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Well driver not sure just what your looking for, but with anything in this industry, "night driving" is how it gets done..?
If there are any "day time starts" that usually comes in seniority....?
I mean you just don't hire on and expect to get "the start time of your choice" now do you..? LOL
Less traffic congestion, you don't have many management people to follow you, most deliveries are for morning appointments, cooler driving in the summer.
Which adds up to "less stress" for me while I'm getting paid...?
So your saying you would turn down a 60, to 80 thousand a year salary because of a night start time..?
Your still going to see some day light on your work day.
Afternoon start time gives you some daylight, and you get to return home most of the time..?
So yeah a matter of choice, but for me it's all about "revenue dollars"...!
As I recall, when the temps get below 20 degrees they want you to idle to prevent freezing up.
You should send a message or call in with the temperature when you intend to idle in winter and IT WON'T go against you for your bonus.
I never had a problem with winter idling.
I Try to drive night when i was with C.R.England driving 2 or 3 hrs into night not so bad, But to drive 10 12 hrs thats whole different thing after last company I work for we pick up in afternoon or morning and drop the next morning ,or we drop at night -n- pick up in morning. But due to the economy they shut down. so driving up until 9 10 at night ain't so bad . Then driving at night into the early mornings hours I'm not into it. Some drivers are but i know my Comfort zone -n- limits and moneys not worth challenging it.
Nowadays I drive at all times, and I see Schneider trucks out at all times too, so I would say that it is pretty common for all companies.
Congratulations on moving on from C. R. England.
There are better driving positions for sure.
They take advantage of their new drivers, and the driver trainers aren't much better by what you mentioned about " he drives during the day, you the trainee drives at night".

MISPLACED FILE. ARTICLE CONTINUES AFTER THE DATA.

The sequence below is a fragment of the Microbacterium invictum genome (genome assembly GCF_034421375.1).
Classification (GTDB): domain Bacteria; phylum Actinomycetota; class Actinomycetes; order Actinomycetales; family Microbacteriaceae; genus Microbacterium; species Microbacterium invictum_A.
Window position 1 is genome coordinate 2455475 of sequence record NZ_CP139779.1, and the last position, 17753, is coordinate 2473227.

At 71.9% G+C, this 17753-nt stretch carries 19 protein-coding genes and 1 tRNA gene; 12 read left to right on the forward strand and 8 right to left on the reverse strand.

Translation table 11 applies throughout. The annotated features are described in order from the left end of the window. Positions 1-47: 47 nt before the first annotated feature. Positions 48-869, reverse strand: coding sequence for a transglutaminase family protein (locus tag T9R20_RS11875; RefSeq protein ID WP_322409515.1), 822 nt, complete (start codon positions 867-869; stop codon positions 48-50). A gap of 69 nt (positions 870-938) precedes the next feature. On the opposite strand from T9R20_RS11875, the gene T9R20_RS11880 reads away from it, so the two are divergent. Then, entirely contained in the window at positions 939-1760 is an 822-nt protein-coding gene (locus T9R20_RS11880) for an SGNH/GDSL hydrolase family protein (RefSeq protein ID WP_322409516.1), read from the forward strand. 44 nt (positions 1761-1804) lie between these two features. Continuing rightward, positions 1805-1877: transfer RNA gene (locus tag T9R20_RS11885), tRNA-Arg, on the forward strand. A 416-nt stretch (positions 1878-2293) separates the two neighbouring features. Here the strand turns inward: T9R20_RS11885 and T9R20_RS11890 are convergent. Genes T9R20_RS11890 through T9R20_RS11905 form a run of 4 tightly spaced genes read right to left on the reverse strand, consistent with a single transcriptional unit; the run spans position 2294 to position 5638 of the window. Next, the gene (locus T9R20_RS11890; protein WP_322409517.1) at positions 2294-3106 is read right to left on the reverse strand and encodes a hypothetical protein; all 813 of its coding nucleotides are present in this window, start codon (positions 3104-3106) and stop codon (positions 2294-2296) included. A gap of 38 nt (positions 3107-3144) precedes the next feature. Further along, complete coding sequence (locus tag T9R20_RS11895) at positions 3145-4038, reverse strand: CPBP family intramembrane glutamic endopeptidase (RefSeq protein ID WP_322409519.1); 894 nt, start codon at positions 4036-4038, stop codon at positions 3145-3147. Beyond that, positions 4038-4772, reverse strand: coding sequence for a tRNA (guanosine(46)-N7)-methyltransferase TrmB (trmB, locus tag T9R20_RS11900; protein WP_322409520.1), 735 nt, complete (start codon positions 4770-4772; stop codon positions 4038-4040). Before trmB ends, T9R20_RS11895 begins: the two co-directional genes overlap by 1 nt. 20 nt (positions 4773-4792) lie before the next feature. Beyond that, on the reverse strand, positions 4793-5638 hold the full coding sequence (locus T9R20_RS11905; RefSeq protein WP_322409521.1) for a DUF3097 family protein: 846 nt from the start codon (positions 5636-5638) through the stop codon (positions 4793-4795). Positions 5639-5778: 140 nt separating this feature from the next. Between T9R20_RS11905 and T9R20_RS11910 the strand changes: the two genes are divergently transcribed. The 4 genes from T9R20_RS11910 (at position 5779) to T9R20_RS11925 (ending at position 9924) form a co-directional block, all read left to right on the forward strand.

If you were my trainee, I would sit up with you and give you some pointers on night driving, and as you became comfortable leave you on your own, which anytime you could stop, wake me to ask questions for something you don't understand.
Night driving is about have a comfortable feeling for it.
Besides being a coffee drinker (which I'm not anymore) let me offer some suggestions on how to prepare for it should you have to become night drivers.
The rest cycle is important which you know.
If your bedroom curtains don't darken your bedroom enough during the day, apply black construction paper to those windows to block out daylight.
Turn your phones off...! Cell phone, house phone, a voice mail with a message that you will return calls when you awake will do.
Let the T. V. or radio playing rock you too sleep.
A balanced meal when you start your day is good, soup salad, a portioned meal is good.
If your a breakfast eater, nothing wrong with eating a breakfast at 9, 10 o'clock in the evening.
When you stop for a meal, try and keep it light, a heavy meal will drain your energy, and make you sleepy if you still have miles to travel before your through.
Keep cold drinking water available, freeze a couple of bottled waters to carry from home, a large cup of ice water, something you can drink in addition to your coffee.
Last thing, when you finish your run, avoid eating a big meal then going to sleep.
Sleeping on a full stomach, isn't good for you, and may cause un-comfort, while trying to sleep, which may keep you awake[SIZE=4], al[SIZE=4]so lead to weight gain.
I drove a number of years as a union driver, and the majority of my runs were at night.
[SIZE=4]L[/SIZE]ate afternoo[SIZE=4]n, early evening st[SIZE=4]art times, getting to the other end, by 6:30 7:00 am.
I[SIZE=4] keep the right windo[SIZE=4]w [SIZE=4]cracked open for fresh air as [SIZE=4]needed, and control the heater [SIZE=4]in winter.[/SIZE][/SIZE][/SIZE][/SIZE][/SIZE]
Day break was my hardest time, which I found a rest area to lay my head over the steering wh[SIZE=4]eel to let the day[SIZE=4]light to get going.
Just sharing some things that [SIZE=4]I did, maybe they can be of help too you.
By all means stay in your [SIZE=4]"comfort zone"...![/SIZE][/SIZE][/SIZE][/SIZE][/SIZE][/SIZE][/SIZE][/SIZE]
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